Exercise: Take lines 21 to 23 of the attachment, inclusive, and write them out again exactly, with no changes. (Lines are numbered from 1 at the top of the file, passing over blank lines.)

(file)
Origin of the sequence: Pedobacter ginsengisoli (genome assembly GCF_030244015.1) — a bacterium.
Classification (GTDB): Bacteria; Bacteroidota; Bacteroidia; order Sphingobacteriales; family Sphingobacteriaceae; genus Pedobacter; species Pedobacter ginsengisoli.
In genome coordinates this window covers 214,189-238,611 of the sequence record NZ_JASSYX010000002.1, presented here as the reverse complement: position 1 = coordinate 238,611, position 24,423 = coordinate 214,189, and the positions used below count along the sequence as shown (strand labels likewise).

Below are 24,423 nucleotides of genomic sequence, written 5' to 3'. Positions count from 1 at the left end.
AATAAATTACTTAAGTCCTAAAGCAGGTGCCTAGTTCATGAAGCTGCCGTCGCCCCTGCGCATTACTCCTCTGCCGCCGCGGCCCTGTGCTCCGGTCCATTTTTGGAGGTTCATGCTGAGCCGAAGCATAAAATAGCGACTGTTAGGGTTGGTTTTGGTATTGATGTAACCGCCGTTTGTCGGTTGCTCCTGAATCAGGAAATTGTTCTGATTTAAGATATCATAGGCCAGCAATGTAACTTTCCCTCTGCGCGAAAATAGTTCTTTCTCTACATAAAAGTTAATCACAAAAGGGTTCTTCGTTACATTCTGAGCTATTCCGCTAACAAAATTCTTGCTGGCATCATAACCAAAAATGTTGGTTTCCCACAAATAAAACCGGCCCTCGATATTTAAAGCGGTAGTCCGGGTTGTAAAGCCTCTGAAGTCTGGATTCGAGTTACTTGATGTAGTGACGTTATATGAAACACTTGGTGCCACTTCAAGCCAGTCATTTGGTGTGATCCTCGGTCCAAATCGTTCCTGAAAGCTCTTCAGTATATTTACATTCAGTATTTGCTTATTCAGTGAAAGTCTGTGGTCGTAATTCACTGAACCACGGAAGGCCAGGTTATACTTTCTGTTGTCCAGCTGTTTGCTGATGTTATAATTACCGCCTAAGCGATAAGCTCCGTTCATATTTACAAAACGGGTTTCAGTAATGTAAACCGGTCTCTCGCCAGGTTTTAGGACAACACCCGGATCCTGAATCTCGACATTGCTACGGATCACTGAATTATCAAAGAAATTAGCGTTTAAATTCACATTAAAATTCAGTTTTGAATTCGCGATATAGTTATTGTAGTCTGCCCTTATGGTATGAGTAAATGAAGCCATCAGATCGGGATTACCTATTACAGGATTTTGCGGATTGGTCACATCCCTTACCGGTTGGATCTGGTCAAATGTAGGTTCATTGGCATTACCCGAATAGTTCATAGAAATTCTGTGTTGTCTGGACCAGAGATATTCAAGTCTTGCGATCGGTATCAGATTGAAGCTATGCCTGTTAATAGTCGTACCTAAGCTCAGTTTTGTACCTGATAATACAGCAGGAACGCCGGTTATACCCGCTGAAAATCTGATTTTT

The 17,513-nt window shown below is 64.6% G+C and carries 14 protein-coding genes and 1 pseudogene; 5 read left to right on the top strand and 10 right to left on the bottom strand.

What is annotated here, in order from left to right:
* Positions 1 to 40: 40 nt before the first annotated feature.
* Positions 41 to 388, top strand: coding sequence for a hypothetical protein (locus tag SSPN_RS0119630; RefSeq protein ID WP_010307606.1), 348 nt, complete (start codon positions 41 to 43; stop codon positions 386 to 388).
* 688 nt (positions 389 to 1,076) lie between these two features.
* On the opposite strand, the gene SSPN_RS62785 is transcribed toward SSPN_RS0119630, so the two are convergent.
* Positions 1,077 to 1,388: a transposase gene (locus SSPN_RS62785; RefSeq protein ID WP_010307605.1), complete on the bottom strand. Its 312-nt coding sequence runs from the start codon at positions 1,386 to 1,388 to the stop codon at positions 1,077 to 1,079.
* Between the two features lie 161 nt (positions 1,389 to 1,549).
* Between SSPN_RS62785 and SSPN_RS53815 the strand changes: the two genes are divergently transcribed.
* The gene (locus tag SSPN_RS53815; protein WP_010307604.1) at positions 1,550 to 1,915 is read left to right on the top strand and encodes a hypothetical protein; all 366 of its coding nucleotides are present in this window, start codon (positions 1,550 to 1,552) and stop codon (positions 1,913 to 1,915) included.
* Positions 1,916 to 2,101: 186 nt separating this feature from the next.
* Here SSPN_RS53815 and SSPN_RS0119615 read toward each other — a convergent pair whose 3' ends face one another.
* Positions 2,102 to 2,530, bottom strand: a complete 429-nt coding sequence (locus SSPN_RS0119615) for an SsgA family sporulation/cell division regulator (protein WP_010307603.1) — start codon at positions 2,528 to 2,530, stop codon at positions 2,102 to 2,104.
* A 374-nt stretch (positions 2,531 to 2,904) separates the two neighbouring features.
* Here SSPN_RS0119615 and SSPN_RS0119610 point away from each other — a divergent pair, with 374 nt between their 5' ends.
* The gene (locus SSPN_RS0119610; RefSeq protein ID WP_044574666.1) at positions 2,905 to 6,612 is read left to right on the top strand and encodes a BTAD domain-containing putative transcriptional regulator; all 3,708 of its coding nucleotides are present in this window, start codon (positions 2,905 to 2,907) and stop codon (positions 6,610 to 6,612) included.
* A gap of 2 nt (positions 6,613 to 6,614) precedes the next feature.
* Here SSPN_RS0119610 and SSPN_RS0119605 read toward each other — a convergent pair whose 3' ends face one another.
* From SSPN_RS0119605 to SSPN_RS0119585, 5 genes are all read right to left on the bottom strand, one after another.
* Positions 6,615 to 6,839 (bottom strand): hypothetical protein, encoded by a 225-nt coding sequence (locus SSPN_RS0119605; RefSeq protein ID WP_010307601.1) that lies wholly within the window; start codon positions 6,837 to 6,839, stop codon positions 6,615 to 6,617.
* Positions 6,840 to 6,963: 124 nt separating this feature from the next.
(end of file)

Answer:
* The gene (locus SSPN_RS0119610; RefSeq protein ID WP_044574666.1) at positions 2,905 to 6,612 is read left to right on the top strand and encodes a BTAD domain-containing putative transcriptional regulator; all 3,708 of its coding nucleotides are present in this window, start codon (positions 2,905 to 2,907) and stop codon (positions 6,610 to 6,612) included.
* A gap of 2 nt (positions 6,613 to 6,614) precedes the next feature.
* Here SSPN_RS0119610 and SSPN_RS0119605 read toward each other — a convergent pair whose 3' ends face one another.